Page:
Throughout the following decades, revolution continued on the margins and became mainstream.  Young people were trying to present alternatives to Communism.  It was part of the youth subculture that moved as the culture changed.  These youths, took political symbols and played with them out of a desire to provoke without necessarily thinking about the consequences of toying with such powerful symbols.  One example was the band Laibach, an avant-garde music group which was part of the Neue Slowenische Kunst (NSK) collective.

Following Tito’s death in 1980, federal government was left unable to cope with economic and political challenges, including increasing nationalism and a demand for more autonomy by the republics within Yugoslavia.  In the early 1990s, Yugoslavia broke up along its republics’ borders leading to increased ethnic tensions and the Yugoslav Wars.

For both Hamon and Longinovic, watching the war from a distance took an emotional toll.  Footage from the war-torn country showed areas that should have been familiar but were left unrecognizable.  Ultimately, reading the account from Hamon and hearing the experience of Longinovic demonstrated how the past and present can meld together into multiple lives.

Research Update: Citizenship and The Birthright Lottery

by Andreas Moghimi-Danesh 
Faculty Mentor: Alexander Wendt

As a sophomore in Spring of 2016, I was given the opportunity to begin developing an undergraduate research thesis with the assistance of Professor Alexander Wendt. While I began my research developing a constructivist theory of international relations with regards to Crimes Against Humanity, my research tangentially evolved into a research project on a completely different topic. After reading Ayalete Shachar’s book, The Birthright Lottery, which draws an analogy between most common routes to citizenship and inherited property, I was shocked by the economistic legal terms by which many human experiences are dictated. In search of a greater understanding of this phenomenon, I enrolled in Philosophy 3410, Philosophical Problems in Law, which specifically discussed various jurisprudential theories of property and the just acquisition of property. It was at that point when I decided to pursue developing a research thesis with regards to the jurisprudential implications of the movement of peoples across state borders and the institution of citizenship as a predominantly inherited property.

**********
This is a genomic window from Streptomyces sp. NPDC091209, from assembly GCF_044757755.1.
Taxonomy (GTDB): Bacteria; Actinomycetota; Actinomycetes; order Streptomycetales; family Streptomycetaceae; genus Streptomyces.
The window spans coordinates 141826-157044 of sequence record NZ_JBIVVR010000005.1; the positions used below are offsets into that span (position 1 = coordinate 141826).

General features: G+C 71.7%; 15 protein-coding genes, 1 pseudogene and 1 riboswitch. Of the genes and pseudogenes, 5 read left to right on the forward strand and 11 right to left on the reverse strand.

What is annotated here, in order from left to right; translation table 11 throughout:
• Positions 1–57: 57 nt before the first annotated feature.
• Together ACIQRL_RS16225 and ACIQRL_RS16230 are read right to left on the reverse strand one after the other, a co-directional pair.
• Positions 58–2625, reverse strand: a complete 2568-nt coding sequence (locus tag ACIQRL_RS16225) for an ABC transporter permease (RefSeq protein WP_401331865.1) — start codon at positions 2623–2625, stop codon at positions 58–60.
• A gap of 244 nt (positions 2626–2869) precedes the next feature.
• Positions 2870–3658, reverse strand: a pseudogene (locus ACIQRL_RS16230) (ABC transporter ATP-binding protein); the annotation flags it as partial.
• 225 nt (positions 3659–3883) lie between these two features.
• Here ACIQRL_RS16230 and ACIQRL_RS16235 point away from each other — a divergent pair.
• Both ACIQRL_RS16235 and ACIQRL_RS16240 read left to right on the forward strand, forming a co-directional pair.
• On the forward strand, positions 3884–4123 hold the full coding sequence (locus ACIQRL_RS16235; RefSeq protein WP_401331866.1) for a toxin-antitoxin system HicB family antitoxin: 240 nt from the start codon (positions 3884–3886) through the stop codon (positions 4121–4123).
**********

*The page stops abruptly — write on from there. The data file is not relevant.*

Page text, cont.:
Thanks to the Global Mobility Project at The Ohio State University, I was able to pursue this interest to the highest level, as I was given the opportunity to travel to Washington, D.C. and work with various professors of law at the Georgetown University School of Law over the summer. My work with Professors Munshi and Luban not only gave me a wonderful opportunity to connect with two experts in the field, but also provided me invaluable advice and guidance in furthering my research aspirations. Additionally, throughout meetings with these law school professors, I had the opportunity to ask them all about their experiences with law school as well as my career goals of working in immigration and citizenship law. Again, I cannot begin to sufficiently express my gratitude to the Global Mobility Project as well as Professor Theodora Dragostinova, who connected me with the Global Mobility Project, for allowing me such an amazing opportunity to further my research and career goals.

Tomislav Z. Longinović: The Balkan Route: Space, Translation, Imagination

 

Tomislav Z. Longinović: The Balkan Route: Space, Translation, Imagination
Date: October 9, 2017, 1:30-3:00 pm
Location: Knowlton Hall 190